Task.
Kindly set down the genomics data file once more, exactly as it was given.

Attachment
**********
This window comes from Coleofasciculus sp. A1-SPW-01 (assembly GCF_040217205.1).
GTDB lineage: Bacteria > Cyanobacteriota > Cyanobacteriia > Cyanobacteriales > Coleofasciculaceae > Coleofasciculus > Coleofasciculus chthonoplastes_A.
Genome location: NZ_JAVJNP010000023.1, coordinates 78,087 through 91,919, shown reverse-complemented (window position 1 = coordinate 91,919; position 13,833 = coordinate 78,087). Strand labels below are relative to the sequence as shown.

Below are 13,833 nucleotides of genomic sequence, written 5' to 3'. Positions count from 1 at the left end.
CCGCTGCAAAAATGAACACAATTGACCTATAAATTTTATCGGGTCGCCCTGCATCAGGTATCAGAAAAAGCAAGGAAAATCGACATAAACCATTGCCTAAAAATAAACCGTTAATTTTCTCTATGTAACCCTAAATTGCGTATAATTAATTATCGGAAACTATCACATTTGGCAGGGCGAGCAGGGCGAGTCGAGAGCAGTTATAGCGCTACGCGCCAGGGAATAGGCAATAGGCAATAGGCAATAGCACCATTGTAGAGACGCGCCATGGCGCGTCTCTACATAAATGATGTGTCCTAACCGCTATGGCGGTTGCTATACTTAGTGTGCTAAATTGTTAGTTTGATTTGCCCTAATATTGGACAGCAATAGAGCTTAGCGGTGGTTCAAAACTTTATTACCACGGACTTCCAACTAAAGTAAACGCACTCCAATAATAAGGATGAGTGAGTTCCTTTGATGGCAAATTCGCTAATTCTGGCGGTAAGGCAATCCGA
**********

This window comes from Coleofasciculus sp. A1-SPW-01 (assembly GCF_040217205.1).
GTDB lineage: Bacteria > Cyanobacteriota > Cyanobacteriia > Cyanobacteriales > Coleofasciculaceae > Coleofasciculus > Coleofasciculus chthonoplastes_A.
Genome location: NZ_JAVJNP010000023.1, coordinates 78,087 through 91,919, shown reverse-complemented (window position 1 = coordinate 91,919; position 13,833 = coordinate 78,087). Strand labels below are relative to the sequence as shown.

Below are 13,833 nucleotides of genomic sequence, written 5' to 3'. Positions count from 1 at the left end.
CCGCTGCAAAAATGAACACAATTGACCTATAAATTTTATCGGGTCGCCCTGCATCAGGTATCAGAAAAAGCAAGGAAAATCGACATAAACCATTGCCTAAAAATAAACCGTTAATTTTCTCTATGTAACCCTAAATTGCGTATAATTAATTATCGGAAACTATCACATTTGGCAGGGCGAGCAGGGCGAGTCGAGAGCAGTTATAGCGCTACGCGCCAGGGAATAGGCAATAGGCAATAGGCAATAGCACCATTGTAGAGACGCGCCATGGCGCGTCTCTACATAAATGATGTGTCCTAACCGCTATGGCGGTTGCTATACTTAGTGTGCTAAATTGTTAGTTTGATTTGCCCTAATATTGGACAGCAATAGAGCTTAGCGGTGGTTCAAAACTTTATTACCACGGACTTCCAACTAAAGTAAACGCACTCCAATAATAAGGATGAGTGAGTTCCTTTGATGGCAAATTCGCTAATTCTGGCGGTAAGGCAATCCGA